From “A.M.”: “…Another compliment for your site first – it has guided most of my purchases since we bought our first 2 bikes (pillion, me? not!) late last year. I enjoy simply reading the reviews because they are well written and help me understand the world of motorcycling. Well done.
I purchased 2 Interphone sets on eBay for US$269, no shipping cost, which price seems to be available from two sellers. Setup from opening the boxes to paired was 3/4 hour.
They have transformed our riding experience. We can talk about routes, things to watch out for, and tell the other to turn off the indicator without tooting madly! We got 6 hours battery time from one of them on first use, the other lasted beyond trip’s end at 6.5 hours. For any longer trips, we will simply turn them off for agreed periods of time or top them up at restaurants over lunch.
When reception deteriorates over distance (we got 200m comfortably) you can shout and the essence of the words come through – urgent, not urgent. My husband paired his with his Palm Treo within seconds, it works well, and he is pleased that he doesn’t have to take his helmet off to make calls, e.g. to ask our friends to open their garage door for us when we’ve arrived. We will not be using cell phones while riding.
We have no problem with wind noise – it is no different to that which we get in the helmet in any case. We are both wearing ear plugs and the speaking volume is good. Overall we are very happy with them and I don’t think I’d enjoy the isolation of longer rides without them. Thank you to webBikeWorld; they are the reason we chose them.”
From “D.S.”: “Please update your web site to tell people that the advertised specifications for this product is in error. I purchased two of these units and made a two week trip with my wife riding as a passenger on my motorcycle. Immediately we found that we could get no more than 4 hours of use out of the units before the batteries were dead. As soon as I got back from our trip I called Interphone customer service in the United States, as the advertised specifications were “up to 10 hours of talk time”. They indicated something must be wrong with our units and that they had to call the main factory, and they would get back to me.
Finally, after two weeks and two more calls by me they stated that you only get 4-5 hours of talk time in intercom mode, and that the 10 hours of use that was advertised was for using blue tooth communications to a cell phone. I asked to return the units for credit, since they did not meet the specifications on their web site at the time I made my purchasing decision, but they said that there was nothing wrong with my units and they would not allow me to return for credit.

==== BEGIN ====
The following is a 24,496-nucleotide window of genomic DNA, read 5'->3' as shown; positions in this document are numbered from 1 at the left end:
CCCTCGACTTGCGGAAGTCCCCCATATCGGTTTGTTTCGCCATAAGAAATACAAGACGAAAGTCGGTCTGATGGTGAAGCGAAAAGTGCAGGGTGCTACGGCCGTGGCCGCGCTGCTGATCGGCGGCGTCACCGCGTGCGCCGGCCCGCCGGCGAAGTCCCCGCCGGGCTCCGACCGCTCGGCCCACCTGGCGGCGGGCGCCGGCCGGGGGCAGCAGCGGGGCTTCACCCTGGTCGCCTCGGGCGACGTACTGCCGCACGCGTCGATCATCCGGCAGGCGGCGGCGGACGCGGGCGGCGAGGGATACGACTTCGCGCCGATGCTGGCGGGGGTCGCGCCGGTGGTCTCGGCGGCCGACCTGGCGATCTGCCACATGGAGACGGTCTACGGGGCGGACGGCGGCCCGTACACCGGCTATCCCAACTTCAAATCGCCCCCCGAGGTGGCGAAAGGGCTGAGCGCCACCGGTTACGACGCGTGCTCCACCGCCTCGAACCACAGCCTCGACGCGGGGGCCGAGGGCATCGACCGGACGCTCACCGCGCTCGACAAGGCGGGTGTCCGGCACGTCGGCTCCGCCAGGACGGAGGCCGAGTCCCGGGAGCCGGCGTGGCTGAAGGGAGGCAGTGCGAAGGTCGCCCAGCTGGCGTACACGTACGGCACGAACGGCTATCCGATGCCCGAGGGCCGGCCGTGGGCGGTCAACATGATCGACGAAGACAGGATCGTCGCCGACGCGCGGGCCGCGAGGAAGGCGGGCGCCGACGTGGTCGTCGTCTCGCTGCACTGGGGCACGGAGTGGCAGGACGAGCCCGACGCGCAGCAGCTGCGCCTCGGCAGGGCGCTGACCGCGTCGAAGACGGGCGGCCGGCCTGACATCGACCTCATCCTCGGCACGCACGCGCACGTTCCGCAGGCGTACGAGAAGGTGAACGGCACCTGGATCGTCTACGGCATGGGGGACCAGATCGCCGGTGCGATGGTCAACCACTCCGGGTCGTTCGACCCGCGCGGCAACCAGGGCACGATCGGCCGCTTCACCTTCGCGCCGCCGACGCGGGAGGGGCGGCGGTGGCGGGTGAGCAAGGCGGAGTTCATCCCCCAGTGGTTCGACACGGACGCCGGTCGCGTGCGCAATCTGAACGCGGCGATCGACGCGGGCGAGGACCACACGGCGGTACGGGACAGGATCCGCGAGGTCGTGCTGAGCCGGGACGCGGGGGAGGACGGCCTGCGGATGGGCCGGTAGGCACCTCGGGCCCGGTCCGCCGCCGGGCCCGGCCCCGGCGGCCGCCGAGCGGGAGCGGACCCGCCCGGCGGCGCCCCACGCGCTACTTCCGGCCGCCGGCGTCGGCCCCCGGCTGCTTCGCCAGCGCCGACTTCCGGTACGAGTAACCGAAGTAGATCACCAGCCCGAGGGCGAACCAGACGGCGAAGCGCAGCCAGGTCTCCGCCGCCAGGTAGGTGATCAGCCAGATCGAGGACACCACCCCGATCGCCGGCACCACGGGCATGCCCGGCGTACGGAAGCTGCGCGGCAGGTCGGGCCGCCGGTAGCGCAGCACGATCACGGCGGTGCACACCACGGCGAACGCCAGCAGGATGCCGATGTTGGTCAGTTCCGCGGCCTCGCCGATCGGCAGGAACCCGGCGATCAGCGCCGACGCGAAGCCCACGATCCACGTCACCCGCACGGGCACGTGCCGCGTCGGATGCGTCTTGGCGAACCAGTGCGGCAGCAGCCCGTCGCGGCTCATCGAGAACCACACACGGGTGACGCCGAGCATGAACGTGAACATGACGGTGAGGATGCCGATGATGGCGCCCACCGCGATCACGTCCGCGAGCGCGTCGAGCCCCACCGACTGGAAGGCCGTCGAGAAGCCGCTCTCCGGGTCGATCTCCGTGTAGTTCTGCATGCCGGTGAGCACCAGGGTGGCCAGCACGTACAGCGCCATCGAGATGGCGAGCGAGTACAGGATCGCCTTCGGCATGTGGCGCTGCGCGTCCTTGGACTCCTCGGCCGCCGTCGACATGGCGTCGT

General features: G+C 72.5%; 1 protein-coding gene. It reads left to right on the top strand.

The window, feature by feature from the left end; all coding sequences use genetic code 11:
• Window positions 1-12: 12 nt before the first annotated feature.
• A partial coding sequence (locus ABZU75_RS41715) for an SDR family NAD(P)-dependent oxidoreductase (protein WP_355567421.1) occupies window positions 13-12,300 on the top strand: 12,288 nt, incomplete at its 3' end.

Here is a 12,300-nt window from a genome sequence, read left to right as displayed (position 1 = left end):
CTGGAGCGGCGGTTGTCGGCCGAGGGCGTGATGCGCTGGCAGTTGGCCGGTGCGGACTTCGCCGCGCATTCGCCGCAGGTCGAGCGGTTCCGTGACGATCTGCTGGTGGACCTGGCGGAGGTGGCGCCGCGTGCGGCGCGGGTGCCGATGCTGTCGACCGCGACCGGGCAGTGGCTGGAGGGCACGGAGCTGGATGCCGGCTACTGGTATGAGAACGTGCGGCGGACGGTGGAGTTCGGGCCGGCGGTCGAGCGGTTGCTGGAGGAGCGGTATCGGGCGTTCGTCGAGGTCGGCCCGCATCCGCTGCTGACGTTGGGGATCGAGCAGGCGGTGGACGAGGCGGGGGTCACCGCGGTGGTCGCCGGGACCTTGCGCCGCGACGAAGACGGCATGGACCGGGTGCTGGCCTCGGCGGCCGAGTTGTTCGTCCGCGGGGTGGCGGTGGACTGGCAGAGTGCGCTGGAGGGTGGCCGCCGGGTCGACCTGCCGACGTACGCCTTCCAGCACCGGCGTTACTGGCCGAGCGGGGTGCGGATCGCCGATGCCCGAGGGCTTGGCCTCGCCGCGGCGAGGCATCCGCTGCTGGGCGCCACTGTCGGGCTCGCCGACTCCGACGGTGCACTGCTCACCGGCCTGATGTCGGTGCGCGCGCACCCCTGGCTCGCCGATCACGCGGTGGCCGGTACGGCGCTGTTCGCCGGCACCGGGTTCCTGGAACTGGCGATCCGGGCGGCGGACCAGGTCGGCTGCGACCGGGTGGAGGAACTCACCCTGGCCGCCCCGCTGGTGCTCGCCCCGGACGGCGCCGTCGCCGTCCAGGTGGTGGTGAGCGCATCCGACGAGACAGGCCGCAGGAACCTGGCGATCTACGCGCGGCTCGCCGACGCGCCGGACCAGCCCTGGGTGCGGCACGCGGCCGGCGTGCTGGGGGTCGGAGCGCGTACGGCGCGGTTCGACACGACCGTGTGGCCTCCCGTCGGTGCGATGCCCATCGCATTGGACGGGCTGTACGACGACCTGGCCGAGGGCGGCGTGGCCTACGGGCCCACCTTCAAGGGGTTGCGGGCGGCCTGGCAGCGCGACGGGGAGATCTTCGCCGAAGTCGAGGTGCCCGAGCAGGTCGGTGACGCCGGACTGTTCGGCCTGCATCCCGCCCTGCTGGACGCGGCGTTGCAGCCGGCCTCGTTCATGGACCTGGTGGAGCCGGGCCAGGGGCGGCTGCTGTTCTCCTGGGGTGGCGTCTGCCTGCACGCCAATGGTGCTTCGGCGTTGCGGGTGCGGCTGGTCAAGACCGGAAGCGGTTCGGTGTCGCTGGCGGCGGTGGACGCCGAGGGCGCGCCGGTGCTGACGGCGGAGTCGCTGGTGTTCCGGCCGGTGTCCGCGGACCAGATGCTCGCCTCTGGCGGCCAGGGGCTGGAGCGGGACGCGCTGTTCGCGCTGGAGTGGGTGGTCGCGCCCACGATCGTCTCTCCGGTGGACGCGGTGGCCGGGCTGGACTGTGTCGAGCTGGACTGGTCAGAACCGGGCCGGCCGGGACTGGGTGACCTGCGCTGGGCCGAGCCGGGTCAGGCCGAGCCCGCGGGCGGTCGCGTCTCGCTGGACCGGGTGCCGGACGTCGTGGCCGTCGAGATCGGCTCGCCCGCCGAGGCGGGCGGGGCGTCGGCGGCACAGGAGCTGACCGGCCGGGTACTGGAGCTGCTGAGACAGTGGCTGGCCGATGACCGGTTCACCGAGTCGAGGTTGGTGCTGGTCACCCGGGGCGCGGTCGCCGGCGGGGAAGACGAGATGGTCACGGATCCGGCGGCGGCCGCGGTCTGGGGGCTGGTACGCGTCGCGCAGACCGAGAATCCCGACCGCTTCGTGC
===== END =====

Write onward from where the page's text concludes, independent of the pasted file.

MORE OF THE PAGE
Shortly after that Interphone changed their web site, and it now states approximately 5 hours of use in intercom mode. I would not recommend buying this or any product from this company, as they did not stand behind the advertised specifications and would not allow an exchange for a legitimate reason.
I would not have bought this product in the first place if I had known that the batteries only last 4 hours in intercom mode, and I don’t think most people would. A typical use of this product is for rider to passenger communications, which means using it in intercom mode….and most people ride for more than 4 hours in a day.
I think it is important for people to understand that what Interphone calls “Talk Time” is not actually talking time, as I also originally thought. Anytime two units are paired in intercom mode it counts against the Interphone “Talk time”. So if you start riding at 8:00 am in the morning with them paired in intercom mode and never say one word to your passenger, the batteries will be dead in by 12:00 or 1:00 pm at the latest. The spec should say 4-5 hours battery life when paired in intercom mode – it doesn’t matter whether you are talking or not.”
Editor’s Note: See the note in the Addendum section above regarding the latest on battery life. The BlueAnt site claims “Up to” 10 hours talk time when connected to a cell phone and “Up to” 5 hours talk time when using the intercom feature. The Interphone Canada website claims “Up to” 7 hours talk time and “Up to” 700 hours standby”.
The OGK Shop also has a product data sheet that claims “Up to” 7 hours talk time. Mobile City USA claims “Up to” 10 hours talk time and “Up to” 700 hours standby (this site also has an comprehensive listing of compatibility with other Bluetooth devices). The Interphone Canada site sells a cigarette lighter charger cord for $19.99CDN. We’ve used the product and never ran down the battery, albeit on shorter rides. My opinion is that the functionality of the Interphone units outweighs the potential battery life issues.
From “D.B.”: “I had been looking for a bike to bike intercom system for my wife and I to use for some time. I did not want to use the bulky and expensive FRS systems. After monitoring the reviews (particularly webBikeWorld) of different Bluetooth headsets and intercoms I settled on the Interphone.
The installation was easy and took just a few minutes. Without repeating what the review has already covered, I will share our experience with the Interphone.
Both units are mounted on open faced helmets. One with a face shield and one without. While using the intercom between two bikes the sound quality is very good. We have tested up to 80 mph (129 kph) with very little background noise (on loud Harleys), however there is a little wind noise above 50 mph (93 kph).
The range so far has been further then the specs indicate. We have tested on an open road in the mountains at about 600 feet (188 meters) and the units worked fine.